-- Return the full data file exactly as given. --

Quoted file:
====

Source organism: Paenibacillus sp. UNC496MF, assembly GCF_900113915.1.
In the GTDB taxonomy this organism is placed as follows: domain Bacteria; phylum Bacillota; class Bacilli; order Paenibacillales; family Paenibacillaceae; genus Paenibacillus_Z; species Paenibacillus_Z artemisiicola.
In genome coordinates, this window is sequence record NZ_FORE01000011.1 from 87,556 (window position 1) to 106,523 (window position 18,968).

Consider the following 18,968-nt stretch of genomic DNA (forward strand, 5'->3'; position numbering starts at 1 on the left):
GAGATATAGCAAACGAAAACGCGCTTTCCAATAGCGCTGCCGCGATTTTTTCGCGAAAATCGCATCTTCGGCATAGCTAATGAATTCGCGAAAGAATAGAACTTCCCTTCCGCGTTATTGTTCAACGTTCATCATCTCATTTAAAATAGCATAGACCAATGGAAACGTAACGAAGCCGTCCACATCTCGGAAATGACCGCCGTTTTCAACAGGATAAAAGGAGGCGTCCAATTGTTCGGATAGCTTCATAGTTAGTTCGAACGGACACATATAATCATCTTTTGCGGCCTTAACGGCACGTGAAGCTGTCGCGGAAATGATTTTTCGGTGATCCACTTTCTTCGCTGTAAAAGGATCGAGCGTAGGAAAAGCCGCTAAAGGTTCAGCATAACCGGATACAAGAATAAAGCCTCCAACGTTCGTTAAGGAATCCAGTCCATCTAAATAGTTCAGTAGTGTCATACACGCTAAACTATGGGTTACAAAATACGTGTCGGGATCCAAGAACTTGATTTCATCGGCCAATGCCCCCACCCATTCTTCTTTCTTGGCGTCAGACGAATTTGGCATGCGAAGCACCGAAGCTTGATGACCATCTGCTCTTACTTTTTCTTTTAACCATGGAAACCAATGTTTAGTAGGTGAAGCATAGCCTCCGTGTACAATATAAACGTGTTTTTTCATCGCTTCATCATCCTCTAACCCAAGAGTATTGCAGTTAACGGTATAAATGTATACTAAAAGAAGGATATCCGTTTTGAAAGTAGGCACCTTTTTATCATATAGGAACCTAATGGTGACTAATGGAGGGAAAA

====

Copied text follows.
Source organism: Paenibacillus sp. UNC496MF, assembly GCF_900113915.1.
In the GTDB taxonomy this organism is placed as follows: domain Bacteria; phylum Bacillota; class Bacilli; order Paenibacillales; family Paenibacillaceae; genus Paenibacillus_Z; species Paenibacillus_Z artemisiicola.
In genome coordinates, this window is sequence record NZ_FORE01000011.1 from 87,556 (window position 1) to 106,523 (window position 18,968).

Consider the following 18,968-nt stretch of genomic DNA (forward strand, 5'->3'; position numbering starts at 1 on the left):
GAGATATAGCAAACGAAAACGCGCTTTCCAATAGCGCTGCCGCGATTTTTTCGCGAAAATCGCATCTTCGGCATAGCTAATGAATTCGCGAAAGAATAGAACTTCCCTTCCGCGTTATTGTTCAACGTTCATCATCTCATTTAAAATAGCATAGACCAATGGAAACGTAACGAAGCCGTCCACATCTCGGAAATGACCGCCGTTTTCAACAGGATAAAAGGAGGCGTCCAATTGTTCGGATAGCTTCATAGTTAGTTCGAACGGACACATATAATCATCTTTTGCGGCCTTAACGGCACGTGAAGCTGTCGCGGAAATGATTTTTCGGTGATCCACTTTCTTCGCTGTAAAAGGATCGAGCGTAGGAAAAGCCGCTAAAGGTTCAGCATAACCGGATACAAGAATAAAGCCTCCAACGTTCGTTAAGGAATCCAGTCCATCTAAATAGTTCAGTAGTGTCATACACGCTAAACTATGGGTTACAAAATACGTGTCGGGATCCAAGAACTTGATTTCATCGGCCAATGCCCCCACCCATTCTTCTTTCTTGGCGTCAGACGAATTTGGCATGCGAAGCACCGAAGCTTGATGACCATCTGCTCTTACTTTTTCTTTTAACCATGGAAACCAATGTTTAGTAGGTGAAGCATAGCCTCCGTGTACAATATAAACGTGTTTTTTCATCGCTTCATCATCCTCTAACCCAAGAGTATTGCAGTTAACGGTATAAATGTATACTAAAAGAAGGATATCCGTTTTGAAAGTAGGCACCTTTTTATCATATAGGAACCTAATGGTGACTAATGGAGGGAAAA